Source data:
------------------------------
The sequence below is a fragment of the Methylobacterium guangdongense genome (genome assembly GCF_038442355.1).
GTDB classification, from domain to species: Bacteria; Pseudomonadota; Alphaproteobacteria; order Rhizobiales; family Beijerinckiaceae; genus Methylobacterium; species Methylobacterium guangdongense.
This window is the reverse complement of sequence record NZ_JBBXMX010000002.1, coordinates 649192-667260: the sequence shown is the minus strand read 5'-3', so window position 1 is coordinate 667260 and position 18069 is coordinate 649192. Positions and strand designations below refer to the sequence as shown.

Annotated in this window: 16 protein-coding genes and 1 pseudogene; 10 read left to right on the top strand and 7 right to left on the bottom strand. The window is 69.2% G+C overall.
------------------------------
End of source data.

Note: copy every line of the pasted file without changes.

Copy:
The sequence below is a fragment of the Methylobacterium guangdongense genome (genome assembly GCF_038442355.1).
GTDB classification, from domain to species: Bacteria; Pseudomonadota; Alphaproteobacteria; order Rhizobiales; family Beijerinckiaceae; genus Methylobacterium; species Methylobacterium guangdongense.
This window is the reverse complement of sequence record NZ_JBBXMX010000002.1, coordinates 649192-667260: the sequence shown is the minus strand read 5'-3', so window position 1 is coordinate 667260 and position 18069 is coordinate 649192. Positions and strand designations below refer to the sequence as shown.

Annotated in this window: 16 protein-coding genes and 1 pseudogene; 10 read left to right on the top strand and 7 right to left on the bottom strand. The window is 69.2% G+C overall.